It seems like we just finished up the national conference but would you believe its already time to think about the next FMSEA annual conference. If you haven’t heard yet we’ll be holding it in one of my favorite Florida cities, St Augustine, May 4-7. You can even reserve your hotel already at the Hampton Inn & Suites Vilano Beach just minutes away from the historical area of St. Augustine. We secured a rate of $164 a night which is a steal for a hotel right along the beach or most any area in St Augustine for that matter.
We are also looking for dynamic educators and/or researchers that teach about or research areas of the Ocean Literacy Principles to participate in the opening plenary session at the upcoming FMSEA conference on May 4- 7, 2017. The theme of the conference is FMSEA On the First Coast: Shining a Light on Ocean Literacy.
Dune to Lagoon at BIC
It’s Getting Hot In Here
Selected educators who meet project requirements will be eligible for:
- Up to $2000 to support the execution of a climate stewardship action project.
- Travel reimbursements to attend select workshops and/or national conferences – following the successful completion of a climate stewardship project.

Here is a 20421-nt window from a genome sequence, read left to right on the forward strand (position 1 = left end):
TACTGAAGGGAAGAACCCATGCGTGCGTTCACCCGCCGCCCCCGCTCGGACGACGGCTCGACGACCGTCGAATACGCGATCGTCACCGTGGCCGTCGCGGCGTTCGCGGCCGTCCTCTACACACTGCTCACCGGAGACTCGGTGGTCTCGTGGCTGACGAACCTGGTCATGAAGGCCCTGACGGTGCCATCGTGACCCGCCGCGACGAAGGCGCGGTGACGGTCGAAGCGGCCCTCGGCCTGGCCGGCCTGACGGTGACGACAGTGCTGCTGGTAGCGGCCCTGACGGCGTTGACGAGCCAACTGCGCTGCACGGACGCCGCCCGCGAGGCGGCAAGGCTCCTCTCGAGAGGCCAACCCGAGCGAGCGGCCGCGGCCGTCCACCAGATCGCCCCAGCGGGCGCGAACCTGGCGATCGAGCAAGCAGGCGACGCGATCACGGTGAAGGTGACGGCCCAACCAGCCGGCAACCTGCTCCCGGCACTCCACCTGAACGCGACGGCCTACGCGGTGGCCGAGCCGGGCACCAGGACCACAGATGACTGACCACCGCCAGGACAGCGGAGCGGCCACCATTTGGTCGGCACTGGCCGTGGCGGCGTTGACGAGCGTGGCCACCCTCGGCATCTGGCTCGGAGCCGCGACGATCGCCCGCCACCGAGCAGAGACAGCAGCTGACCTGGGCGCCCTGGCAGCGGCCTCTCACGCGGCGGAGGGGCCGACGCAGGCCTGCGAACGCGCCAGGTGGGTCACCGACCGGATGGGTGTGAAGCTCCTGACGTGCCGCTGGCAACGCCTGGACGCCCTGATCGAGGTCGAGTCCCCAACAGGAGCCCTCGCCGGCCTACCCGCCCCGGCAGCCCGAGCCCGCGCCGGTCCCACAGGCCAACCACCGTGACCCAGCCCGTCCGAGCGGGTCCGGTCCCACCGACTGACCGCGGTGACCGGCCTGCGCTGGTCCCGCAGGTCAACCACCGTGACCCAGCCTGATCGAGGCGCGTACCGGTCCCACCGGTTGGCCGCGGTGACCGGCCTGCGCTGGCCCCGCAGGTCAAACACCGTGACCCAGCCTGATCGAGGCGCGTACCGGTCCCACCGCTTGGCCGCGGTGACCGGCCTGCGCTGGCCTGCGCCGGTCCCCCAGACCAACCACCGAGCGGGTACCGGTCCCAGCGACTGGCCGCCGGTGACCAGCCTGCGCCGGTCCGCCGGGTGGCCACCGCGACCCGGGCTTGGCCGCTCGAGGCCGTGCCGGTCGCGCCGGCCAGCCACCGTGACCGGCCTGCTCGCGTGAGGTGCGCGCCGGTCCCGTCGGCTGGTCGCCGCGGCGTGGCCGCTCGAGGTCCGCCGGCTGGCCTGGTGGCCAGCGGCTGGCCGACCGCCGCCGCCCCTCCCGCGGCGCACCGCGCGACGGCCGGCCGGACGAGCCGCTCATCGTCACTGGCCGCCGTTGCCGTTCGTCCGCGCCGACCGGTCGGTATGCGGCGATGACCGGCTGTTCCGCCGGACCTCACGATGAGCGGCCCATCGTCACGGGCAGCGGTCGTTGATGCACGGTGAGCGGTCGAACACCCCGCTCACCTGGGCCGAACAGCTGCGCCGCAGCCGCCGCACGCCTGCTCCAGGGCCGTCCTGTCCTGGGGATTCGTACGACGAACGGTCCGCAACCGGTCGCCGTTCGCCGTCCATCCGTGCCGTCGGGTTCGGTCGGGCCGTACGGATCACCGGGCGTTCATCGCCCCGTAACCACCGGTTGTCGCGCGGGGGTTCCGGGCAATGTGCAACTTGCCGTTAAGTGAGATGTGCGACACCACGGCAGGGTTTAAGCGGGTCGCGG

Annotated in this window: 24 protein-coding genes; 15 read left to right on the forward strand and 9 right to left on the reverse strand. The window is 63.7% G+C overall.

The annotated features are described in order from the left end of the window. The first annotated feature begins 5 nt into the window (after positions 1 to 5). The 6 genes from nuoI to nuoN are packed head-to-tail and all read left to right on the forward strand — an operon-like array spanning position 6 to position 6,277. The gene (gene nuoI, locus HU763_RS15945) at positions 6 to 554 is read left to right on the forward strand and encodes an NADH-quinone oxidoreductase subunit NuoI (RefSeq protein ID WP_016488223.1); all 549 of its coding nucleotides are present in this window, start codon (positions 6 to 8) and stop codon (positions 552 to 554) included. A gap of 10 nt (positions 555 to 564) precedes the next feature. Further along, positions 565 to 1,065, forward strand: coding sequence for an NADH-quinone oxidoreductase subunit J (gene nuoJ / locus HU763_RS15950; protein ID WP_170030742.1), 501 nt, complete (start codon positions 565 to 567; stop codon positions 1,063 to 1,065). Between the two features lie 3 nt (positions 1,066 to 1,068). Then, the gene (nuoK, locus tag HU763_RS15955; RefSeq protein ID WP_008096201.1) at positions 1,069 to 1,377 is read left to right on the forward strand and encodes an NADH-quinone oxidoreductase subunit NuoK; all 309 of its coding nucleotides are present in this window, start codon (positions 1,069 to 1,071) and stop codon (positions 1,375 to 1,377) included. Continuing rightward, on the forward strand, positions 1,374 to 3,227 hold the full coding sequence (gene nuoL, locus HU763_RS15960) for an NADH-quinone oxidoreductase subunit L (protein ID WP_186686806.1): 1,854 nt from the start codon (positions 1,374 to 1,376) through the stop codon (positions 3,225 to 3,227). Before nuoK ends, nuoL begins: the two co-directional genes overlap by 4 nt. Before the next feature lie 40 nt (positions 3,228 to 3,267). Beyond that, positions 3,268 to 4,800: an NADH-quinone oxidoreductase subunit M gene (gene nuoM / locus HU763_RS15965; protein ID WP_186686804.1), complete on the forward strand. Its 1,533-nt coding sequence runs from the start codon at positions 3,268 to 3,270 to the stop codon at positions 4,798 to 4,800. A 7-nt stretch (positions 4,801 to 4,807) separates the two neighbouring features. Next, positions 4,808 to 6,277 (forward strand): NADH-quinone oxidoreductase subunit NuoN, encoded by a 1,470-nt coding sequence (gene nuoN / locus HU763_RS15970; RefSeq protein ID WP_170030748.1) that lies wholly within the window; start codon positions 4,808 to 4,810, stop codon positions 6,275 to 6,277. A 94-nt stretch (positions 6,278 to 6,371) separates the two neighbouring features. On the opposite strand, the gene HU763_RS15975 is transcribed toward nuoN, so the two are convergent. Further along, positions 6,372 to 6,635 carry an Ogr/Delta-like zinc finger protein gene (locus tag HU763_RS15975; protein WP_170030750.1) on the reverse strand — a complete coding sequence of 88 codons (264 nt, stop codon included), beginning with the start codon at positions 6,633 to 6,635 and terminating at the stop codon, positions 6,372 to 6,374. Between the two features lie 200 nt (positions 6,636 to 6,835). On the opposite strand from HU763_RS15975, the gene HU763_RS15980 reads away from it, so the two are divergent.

- Special professional development opportunities.
- Monetary and educational resources.
Applications are being accepted until midnight November 20, 2016.
If you are now a member of the Stewardship Community, received funding to carry out a climate stewardship action project and are interested in extending your project for the 2017/2018 academic year, or interested in conduct another or related stewardship project during the 2017/2018 academic year, you MUST reapply this year.
To learn more about this opportunity and apply, go to the NOAA Climate Stewards Education Project Web Site
Even if you aren’t ready to get involved in the large community you can still attend their presentations each month which the next is this Monday.
NOAA’s Climate Stewards Education Project is pleased to welcome Brian McInerney, Senior Hydrologist at NOAA’s National Weather Service Forecast Office in Salt Lake City, Utah as our featured speaker this month.